122, 124, 126, 128 and 130 constitute a two digit counter. Circuits 120, 122, 124, 126 and 128 count the less significant digit; circuit 130 the more significant digit. Circuits 120 and 122 are contained in a single module identified hereinafter in the parts list and circuits 124, 126 and 128 are also contained in a single module also identified in the parts list. Circuit 130 is a single module also identified in the parts list. The terminal pin identification shown on the drawing for these circuits corresponds to the manufacturer's designation. When these circuits are connected as illustrated in the drawing, the leading edge of each pulse in waveform W2 advances the count by one in the counter. The less significant digit counter has a modulus four counting capacity. In other words, it makes one complete cycle for every four pulses in waveform W2. The more significant digit counter (i.e. circuit 130) has a modulus ten counting capacity. In other words, circuit 130 makes one complete cycle for every 10 pulses received at its input. However, circuit 130 receives an input as a carry from the less significant digit counter for every four pulses in waveform W2. The lesser significant digit counter has three output lines which are at the outputs of circuits 124, 126 and 128 respectively. Circuit 130 has ten individual outputs but only nine of these are utilized in the present invention. These outputs are identified by terminal pins 3, 2, 4, 7, 10, 1, S, 6 and 9 in the drawing and these represent digits zero through eight respectively. Each pulse of waveform W3 resets both the more significant and the less significant digit counter. With both counters reset, the less significant digit counter has no output signal at any of its three outputs while circuit 130 has a signal only at the zero digit output (i.e., at terminal pin 3).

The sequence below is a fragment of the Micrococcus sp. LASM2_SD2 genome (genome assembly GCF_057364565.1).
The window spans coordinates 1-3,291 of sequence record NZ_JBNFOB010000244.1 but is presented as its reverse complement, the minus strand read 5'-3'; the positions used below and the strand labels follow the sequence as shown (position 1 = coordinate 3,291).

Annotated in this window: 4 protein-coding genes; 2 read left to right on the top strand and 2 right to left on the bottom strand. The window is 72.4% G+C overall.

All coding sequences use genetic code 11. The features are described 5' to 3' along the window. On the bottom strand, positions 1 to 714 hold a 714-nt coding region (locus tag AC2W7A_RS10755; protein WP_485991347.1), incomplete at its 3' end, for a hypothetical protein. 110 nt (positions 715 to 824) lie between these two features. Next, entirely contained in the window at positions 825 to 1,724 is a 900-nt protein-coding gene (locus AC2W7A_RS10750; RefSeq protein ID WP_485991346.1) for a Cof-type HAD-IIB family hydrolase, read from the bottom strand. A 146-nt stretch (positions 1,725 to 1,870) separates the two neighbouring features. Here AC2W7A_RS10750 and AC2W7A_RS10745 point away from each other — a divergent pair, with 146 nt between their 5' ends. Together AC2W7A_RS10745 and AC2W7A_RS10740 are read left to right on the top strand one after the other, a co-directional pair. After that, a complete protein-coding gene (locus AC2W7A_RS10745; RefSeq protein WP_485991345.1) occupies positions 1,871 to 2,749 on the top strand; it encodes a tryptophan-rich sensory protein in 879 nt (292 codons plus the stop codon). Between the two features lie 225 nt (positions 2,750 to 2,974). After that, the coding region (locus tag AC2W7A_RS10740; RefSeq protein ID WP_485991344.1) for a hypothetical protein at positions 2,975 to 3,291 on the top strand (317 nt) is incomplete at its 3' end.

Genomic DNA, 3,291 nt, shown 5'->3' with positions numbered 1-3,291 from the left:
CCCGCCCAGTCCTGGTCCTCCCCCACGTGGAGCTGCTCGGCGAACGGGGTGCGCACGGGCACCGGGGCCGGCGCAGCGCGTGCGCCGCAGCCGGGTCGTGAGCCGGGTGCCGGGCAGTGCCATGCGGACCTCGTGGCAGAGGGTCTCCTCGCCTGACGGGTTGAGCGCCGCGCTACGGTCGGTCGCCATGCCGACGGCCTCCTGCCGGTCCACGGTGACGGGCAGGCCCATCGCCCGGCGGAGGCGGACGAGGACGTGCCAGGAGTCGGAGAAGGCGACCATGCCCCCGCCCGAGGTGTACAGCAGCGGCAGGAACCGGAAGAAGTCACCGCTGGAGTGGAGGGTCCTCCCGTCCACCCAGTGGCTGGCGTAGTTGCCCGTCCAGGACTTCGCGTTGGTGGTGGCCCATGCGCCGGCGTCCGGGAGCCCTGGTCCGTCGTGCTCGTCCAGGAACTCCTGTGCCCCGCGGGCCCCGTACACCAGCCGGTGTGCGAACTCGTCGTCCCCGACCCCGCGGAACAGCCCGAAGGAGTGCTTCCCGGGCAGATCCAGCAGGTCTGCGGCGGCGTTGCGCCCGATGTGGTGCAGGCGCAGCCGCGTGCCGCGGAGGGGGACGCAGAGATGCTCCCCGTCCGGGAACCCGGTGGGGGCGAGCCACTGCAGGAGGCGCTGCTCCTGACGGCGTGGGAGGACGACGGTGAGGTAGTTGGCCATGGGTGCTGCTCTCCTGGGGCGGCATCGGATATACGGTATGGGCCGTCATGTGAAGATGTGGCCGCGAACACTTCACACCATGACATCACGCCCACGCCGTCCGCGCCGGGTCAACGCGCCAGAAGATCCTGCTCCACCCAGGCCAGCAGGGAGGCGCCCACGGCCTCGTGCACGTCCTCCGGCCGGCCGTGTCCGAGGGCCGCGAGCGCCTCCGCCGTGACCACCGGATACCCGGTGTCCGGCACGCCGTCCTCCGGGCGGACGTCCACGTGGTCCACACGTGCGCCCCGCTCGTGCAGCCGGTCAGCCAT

Attention is now directed to further detail of the matrix scanning circuit which connects the counter with the LEDs. The LEDs, as mentioned earlier, are arranged in four groups, 00, 02.5, 05, and 07.5. The LEDs in group 00 represent whole multiples of ten miles per hour on the speedometer and accordingly are located at 10, 20, etc. mile per hour marks on the dial. Each of the LEDs in group 00 is operatively coupled via a more significant digit transistor driver circuit with a corresponding one of the terminal pins of counter 130. These transistor driver circuits are identical. As can be seen in the drawing, each respective LED 10, LED 20,. LED 70, LED has a transistor circuit comprising a resistor R and a respective transistor Q10, Q20, Q70, Q80. The collectors of all transistors Q10 Q80 are supplied from circuit 118. The emitter of each respective transistor Q10 Q80 connects through its associated resistor R,- to its respective LED 10 LED 80. The base of each respective transistor Q10 Q80 is coupled to a respective terminal pin 2, 3, 6, 0 of circuit 130. While there is no LED for the 0 mile per hour mark on the speedometer, a transistor 00 has its base connected to terminal pin 3 of circuit and its collector in common with the collectors of the other transistors. Additionally, each of the transistors Q0, Q10 Q80 has connected to its emitter circuit a respective one of the LEDs in each of the groups 02.5, 05, and 07.5. Thus the emitter of transistor 00 connects to the anodes of LED 2.5, LED 5 and LED 7.5; the emitter of transistor Q10 to the anodes of LED 12.5, LED 15 and LED 17.5; etc.